Core Constructs

Charles Smith (
Fri, 22 Nov 1996 21:55:08 GMT


I follow your method of finding core constructs, but I'm never so confident
of what I find, or whether my technique is up to it.

I was recently talking to someone about their career, when he mentioned the
importance of being a manager. When I asked "why is it important to be a
manager?" the response was a long silence, a look of complete despondency,
and ultimately "do you know, I've never thought to ask that before". Is this
a core construct? It seems unlikely? It certainly isn't in universalist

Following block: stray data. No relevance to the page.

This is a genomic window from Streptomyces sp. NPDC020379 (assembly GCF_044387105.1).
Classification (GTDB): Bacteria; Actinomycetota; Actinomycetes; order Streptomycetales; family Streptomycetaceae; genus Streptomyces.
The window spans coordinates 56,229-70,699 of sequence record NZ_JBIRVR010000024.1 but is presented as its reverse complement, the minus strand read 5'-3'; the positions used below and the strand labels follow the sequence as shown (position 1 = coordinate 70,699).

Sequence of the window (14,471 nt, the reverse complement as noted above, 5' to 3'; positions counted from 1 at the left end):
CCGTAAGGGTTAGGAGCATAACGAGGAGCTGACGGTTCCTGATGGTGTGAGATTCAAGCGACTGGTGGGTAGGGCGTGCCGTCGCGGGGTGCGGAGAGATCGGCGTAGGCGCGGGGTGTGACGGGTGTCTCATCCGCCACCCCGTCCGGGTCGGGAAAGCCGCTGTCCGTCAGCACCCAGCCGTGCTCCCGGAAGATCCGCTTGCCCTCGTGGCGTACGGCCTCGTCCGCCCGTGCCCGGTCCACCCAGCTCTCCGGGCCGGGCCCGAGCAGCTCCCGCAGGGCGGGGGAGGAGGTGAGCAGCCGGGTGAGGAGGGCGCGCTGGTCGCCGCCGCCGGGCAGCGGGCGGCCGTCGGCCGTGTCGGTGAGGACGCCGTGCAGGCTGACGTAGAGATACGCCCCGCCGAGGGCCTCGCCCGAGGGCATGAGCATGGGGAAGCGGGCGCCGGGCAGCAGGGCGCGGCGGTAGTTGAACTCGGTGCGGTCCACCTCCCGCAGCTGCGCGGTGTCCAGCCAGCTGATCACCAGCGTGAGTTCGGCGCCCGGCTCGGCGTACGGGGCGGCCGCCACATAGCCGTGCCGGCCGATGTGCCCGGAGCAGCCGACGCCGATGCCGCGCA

terms. I'm more inclined to accept an Object Relations explanation at this
point - that there was an early relationship which created anxiety and
"being a manager" is the remains of a defence now irrecoverable. A
psychoanalyst would claim to be able to recover this - I certainly don't.

Perhaps the core construct at the top of everybody's ladder is just an
existentialist black hole, and you are only finding how near to that hole
you can get, or the subject invents some 'values' to fill the hole when
being interviewed by a Personal Construct therapist.

I'm sorry, but this depressing rambling is just a fear that we may have a
circular argument: (a) to find a core construct you ladder as high as you
can (b) a core construct is what you have when you ladder as high as you can.

If you can extract me from this circle I would be more than grateful.

Best wishes

Charles Smith